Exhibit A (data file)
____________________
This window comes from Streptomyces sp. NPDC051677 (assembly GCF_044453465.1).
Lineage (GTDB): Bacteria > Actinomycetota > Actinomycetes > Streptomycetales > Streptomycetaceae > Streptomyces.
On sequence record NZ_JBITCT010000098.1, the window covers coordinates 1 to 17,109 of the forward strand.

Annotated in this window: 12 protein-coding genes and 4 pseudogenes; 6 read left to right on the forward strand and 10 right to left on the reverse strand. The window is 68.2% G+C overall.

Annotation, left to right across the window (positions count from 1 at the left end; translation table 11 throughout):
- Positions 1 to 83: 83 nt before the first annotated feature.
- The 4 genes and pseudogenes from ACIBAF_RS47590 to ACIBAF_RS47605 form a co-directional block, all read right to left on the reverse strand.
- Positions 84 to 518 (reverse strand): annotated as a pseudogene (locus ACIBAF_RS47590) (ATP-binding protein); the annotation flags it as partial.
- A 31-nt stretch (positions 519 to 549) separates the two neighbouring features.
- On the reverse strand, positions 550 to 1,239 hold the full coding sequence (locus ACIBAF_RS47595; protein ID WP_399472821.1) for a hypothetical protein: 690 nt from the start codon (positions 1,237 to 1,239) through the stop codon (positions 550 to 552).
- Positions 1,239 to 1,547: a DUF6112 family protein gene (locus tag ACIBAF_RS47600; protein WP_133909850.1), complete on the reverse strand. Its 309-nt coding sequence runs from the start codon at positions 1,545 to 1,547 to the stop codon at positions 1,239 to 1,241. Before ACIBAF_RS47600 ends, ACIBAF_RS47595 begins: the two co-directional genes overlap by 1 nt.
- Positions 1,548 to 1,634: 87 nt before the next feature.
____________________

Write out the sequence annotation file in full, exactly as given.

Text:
This window comes from Streptomyces sp. NPDC051677 (assembly GCF_044453465.1).
Lineage (GTDB): Bacteria > Actinomycetota > Actinomycetes > Streptomycetales > Streptomycetaceae > Streptomyces.
On sequence record NZ_JBITCT010000098.1, the window covers coordinates 1 to 17,109 of the forward strand.

Annotated in this window: 12 protein-coding genes and 4 pseudogenes; 6 read left to right on the forward strand and 10 right to left on the reverse strand. The window is 68.2% G+C overall.

Annotation, left to right across the window (positions count from 1 at the left end; translation table 11 throughout):
- Positions 1 to 83: 83 nt before the first annotated feature.
- The 4 genes and pseudogenes from ACIBAF_RS47590 to ACIBAF_RS47605 form a co-directional block, all read right to left on the reverse strand.
- Positions 84 to 518 (reverse strand): annotated as a pseudogene (locus ACIBAF_RS47590) (ATP-binding protein); the annotation flags it as partial.
- A 31-nt stretch (positions 519 to 549) separates the two neighbouring features.
- On the reverse strand, positions 550 to 1,239 hold the full coding sequence (locus ACIBAF_RS47595; protein ID WP_399472821.1) for a hypothetical protein: 690 nt from the start codon (positions 1,237 to 1,239) through the stop codon (positions 550 to 552).
- Positions 1,239 to 1,547: a DUF6112 family protein gene (locus tag ACIBAF_RS47600; protein WP_133909850.1), complete on the reverse strand. Its 309-nt coding sequence runs from the start codon at positions 1,545 to 1,547 to the stop codon at positions 1,239 to 1,241. Before ACIBAF_RS47600 ends, ACIBAF_RS47595 begins: the two co-directional genes overlap by 1 nt.
- Positions 1,548 to 1,634: 87 nt before the next feature.